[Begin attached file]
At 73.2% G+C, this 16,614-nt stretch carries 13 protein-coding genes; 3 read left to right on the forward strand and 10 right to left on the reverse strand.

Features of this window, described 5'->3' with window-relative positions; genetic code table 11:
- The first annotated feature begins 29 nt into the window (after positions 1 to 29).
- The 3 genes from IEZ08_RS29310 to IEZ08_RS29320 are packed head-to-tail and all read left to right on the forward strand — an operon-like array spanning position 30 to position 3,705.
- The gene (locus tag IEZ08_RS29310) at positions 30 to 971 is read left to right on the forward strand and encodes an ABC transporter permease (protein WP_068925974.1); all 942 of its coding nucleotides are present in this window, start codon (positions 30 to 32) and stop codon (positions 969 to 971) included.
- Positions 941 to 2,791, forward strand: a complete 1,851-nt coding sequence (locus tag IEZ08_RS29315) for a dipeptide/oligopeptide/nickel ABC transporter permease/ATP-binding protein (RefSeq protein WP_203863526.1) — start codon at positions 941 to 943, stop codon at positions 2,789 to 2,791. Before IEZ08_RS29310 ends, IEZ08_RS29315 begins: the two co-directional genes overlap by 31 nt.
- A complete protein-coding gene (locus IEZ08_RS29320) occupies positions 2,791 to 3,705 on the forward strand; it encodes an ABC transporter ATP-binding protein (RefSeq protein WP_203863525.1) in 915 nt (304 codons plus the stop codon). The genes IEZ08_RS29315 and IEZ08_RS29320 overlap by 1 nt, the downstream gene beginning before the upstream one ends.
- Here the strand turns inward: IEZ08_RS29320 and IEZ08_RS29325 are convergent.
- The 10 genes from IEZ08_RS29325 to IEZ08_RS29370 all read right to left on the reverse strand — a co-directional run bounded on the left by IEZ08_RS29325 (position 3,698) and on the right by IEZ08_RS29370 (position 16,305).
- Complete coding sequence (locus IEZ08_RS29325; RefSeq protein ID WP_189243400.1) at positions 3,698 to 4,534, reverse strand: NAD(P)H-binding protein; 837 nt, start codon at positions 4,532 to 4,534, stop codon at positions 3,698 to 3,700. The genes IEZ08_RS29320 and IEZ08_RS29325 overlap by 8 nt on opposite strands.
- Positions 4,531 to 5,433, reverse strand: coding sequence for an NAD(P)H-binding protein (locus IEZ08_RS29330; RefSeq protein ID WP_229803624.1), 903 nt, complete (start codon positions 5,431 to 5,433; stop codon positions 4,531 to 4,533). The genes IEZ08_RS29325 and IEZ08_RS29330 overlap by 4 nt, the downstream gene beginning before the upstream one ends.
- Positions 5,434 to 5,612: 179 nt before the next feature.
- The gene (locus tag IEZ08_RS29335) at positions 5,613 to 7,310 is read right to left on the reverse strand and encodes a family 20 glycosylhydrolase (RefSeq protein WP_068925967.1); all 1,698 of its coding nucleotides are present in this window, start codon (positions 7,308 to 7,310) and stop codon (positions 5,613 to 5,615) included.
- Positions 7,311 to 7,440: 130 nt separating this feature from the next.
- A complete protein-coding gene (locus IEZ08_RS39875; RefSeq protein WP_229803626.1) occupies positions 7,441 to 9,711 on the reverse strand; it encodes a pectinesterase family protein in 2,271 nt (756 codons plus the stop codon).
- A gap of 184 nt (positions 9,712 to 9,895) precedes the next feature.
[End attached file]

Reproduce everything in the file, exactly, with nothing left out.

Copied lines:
At 73.2% G+C, this 16,614-nt stretch carries 13 protein-coding genes; 3 read left to right on the forward strand and 10 right to left on the reverse strand.

Features of this window, described 5'->3' with window-relative positions; genetic code table 11:
- The first annotated feature begins 29 nt into the window (after positions 1 to 29).
- The 3 genes from IEZ08_RS29310 to IEZ08_RS29320 are packed head-to-tail and all read left to right on the forward strand — an operon-like array spanning position 30 to position 3,705.
- The gene (locus tag IEZ08_RS29310) at positions 30 to 971 is read left to right on the forward strand and encodes an ABC transporter permease (protein WP_068925974.1); all 942 of its coding nucleotides are present in this window, start codon (positions 30 to 32) and stop codon (positions 969 to 971) included.
- Positions 941 to 2,791, forward strand: a complete 1,851-nt coding sequence (locus tag IEZ08_RS29315) for a dipeptide/oligopeptide/nickel ABC transporter permease/ATP-binding protein (RefSeq protein WP_203863526.1) — start codon at positions 941 to 943, stop codon at positions 2,789 to 2,791. Before IEZ08_RS29310 ends, IEZ08_RS29315 begins: the two co-directional genes overlap by 31 nt.
- A complete protein-coding gene (locus IEZ08_RS29320) occupies positions 2,791 to 3,705 on the forward strand; it encodes an ABC transporter ATP-binding protein (RefSeq protein WP_203863525.1) in 915 nt (304 codons plus the stop codon). The genes IEZ08_RS29315 and IEZ08_RS29320 overlap by 1 nt, the downstream gene beginning before the upstream one ends.
- Here the strand turns inward: IEZ08_RS29320 and IEZ08_RS29325 are convergent.
- The 10 genes from IEZ08_RS29325 to IEZ08_RS29370 all read right to left on the reverse strand — a co-directional run bounded on the left by IEZ08_RS29325 (position 3,698) and on the right by IEZ08_RS29370 (position 16,305).
- Complete coding sequence (locus IEZ08_RS29325; RefSeq protein ID WP_189243400.1) at positions 3,698 to 4,534, reverse strand: NAD(P)H-binding protein; 837 nt, start codon at positions 4,532 to 4,534, stop codon at positions 3,698 to 3,700. The genes IEZ08_RS29320 and IEZ08_RS29325 overlap by 8 nt on opposite strands.
- Positions 4,531 to 5,433, reverse strand: coding sequence for an NAD(P)H-binding protein (locus IEZ08_RS29330; RefSeq protein ID WP_229803624.1), 903 nt, complete (start codon positions 5,431 to 5,433; stop codon positions 4,531 to 4,533). The genes IEZ08_RS29325 and IEZ08_RS29330 overlap by 4 nt, the downstream gene beginning before the upstream one ends.
- Positions 5,434 to 5,612: 179 nt before the next feature.
- The gene (locus tag IEZ08_RS29335) at positions 5,613 to 7,310 is read right to left on the reverse strand and encodes a family 20 glycosylhydrolase (RefSeq protein WP_068925967.1); all 1,698 of its coding nucleotides are present in this window, start codon (positions 7,308 to 7,310) and stop codon (positions 5,613 to 5,615) included.
- Positions 7,311 to 7,440: 130 nt separating this feature from the next.
- A complete protein-coding gene (locus IEZ08_RS39875; RefSeq protein WP_229803626.1) occupies positions 7,441 to 9,711 on the reverse strand; it encodes a pectinesterase family protein in 2,271 nt (756 codons plus the stop codon).
- A gap of 184 nt (positions 9,712 to 9,895) precedes the next feature.